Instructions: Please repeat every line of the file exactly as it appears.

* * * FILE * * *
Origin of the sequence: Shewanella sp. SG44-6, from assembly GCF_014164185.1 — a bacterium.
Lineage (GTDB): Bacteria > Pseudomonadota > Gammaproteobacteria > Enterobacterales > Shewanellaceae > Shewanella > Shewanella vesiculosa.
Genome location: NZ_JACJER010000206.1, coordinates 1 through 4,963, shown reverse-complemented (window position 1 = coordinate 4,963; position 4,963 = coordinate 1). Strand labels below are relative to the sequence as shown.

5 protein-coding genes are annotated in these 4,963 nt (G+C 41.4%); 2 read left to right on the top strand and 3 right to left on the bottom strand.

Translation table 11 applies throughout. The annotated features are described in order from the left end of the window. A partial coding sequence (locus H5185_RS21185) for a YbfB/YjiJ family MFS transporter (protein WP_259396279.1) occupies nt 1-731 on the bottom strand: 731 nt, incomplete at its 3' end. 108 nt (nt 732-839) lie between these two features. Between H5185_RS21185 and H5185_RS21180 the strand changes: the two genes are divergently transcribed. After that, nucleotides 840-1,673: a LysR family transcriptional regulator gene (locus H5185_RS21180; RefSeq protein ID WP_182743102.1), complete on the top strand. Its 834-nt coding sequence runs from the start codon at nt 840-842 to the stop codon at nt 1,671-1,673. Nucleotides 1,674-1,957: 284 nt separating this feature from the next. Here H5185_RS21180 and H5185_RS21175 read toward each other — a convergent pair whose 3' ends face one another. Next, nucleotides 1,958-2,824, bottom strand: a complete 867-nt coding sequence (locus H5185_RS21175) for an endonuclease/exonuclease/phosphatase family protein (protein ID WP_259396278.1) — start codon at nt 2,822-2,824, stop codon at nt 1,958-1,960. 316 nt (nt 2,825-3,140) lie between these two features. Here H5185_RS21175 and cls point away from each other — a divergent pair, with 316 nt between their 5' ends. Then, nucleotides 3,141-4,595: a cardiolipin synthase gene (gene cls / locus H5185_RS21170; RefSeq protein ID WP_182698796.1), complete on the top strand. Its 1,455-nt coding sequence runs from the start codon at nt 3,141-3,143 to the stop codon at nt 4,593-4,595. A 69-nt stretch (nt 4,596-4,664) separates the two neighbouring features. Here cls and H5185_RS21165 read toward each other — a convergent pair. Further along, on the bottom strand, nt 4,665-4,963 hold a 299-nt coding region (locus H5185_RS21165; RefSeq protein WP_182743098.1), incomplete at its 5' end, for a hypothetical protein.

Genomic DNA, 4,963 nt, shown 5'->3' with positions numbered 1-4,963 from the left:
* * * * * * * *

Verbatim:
Origin of the sequence: Shewanella sp. SG44-6, from assembly GCF_014164185.1 — a bacterium.
Lineage (GTDB): Bacteria > Pseudomonadota > Gammaproteobacteria > Enterobacterales > Shewanellaceae > Shewanella > Shewanella vesiculosa.
Genome location: NZ_JACJER010000206.1, coordinates 1 through 4,963, shown reverse-complemented (window position 1 = coordinate 4,963; position 4,963 = coordinate 1). Strand labels below are relative to the sequence as shown.

5 protein-coding genes are annotated in these 4,963 nt (G+C 41.4%); 2 read left to right on the top strand and 3 right to left on the bottom strand.

Translation table 11 applies throughout. The annotated features are described in order from the left end of the window. A partial coding sequence (locus H5185_RS21185) for a YbfB/YjiJ family MFS transporter (protein WP_259396279.1) occupies nt 1-731 on the bottom strand: 731 nt, incomplete at its 3' end. 108 nt (nt 732-839) lie between these two features. Between H5185_RS21185 and H5185_RS21180 the strand changes: the two genes are divergently transcribed. After that, nucleotides 840-1,673: a LysR family transcriptional regulator gene (locus H5185_RS21180; RefSeq protein ID WP_182743102.1), complete on the top strand. Its 834-nt coding sequence runs from the start codon at nt 840-842 to the stop codon at nt 1,671-1,673. Nucleotides 1,674-1,957: 284 nt separating this feature from the next. Here H5185_RS21180 and H5185_RS21175 read toward each other — a convergent pair whose 3' ends face one another. Next, nucleotides 1,958-2,824, bottom strand: a complete 867-nt coding sequence (locus H5185_RS21175) for an endonuclease/exonuclease/phosphatase family protein (protein ID WP_259396278.1) — start codon at nt 2,822-2,824, stop codon at nt 1,958-1,960. 316 nt (nt 2,825-3,140) lie between these two features. Here H5185_RS21175 and cls point away from each other — a divergent pair, with 316 nt between their 5' ends. Then, nucleotides 3,141-4,595: a cardiolipin synthase gene (gene cls / locus H5185_RS21170; RefSeq protein ID WP_182698796.1), complete on the top strand. Its 1,455-nt coding sequence runs from the start codon at nt 3,141-3,143 to the stop codon at nt 4,593-4,595. A 69-nt stretch (nt 4,596-4,664) separates the two neighbouring features. Here cls and H5185_RS21165 read toward each other — a convergent pair. Further along, on the bottom strand, nt 4,665-4,963 hold a 299-nt coding region (locus H5185_RS21165; RefSeq protein WP_182743098.1), incomplete at its 5' end, for a hypothetical protein.

Genomic DNA, 4,963 nt, shown 5'->3' with positions numbered 1-4,963 from the left: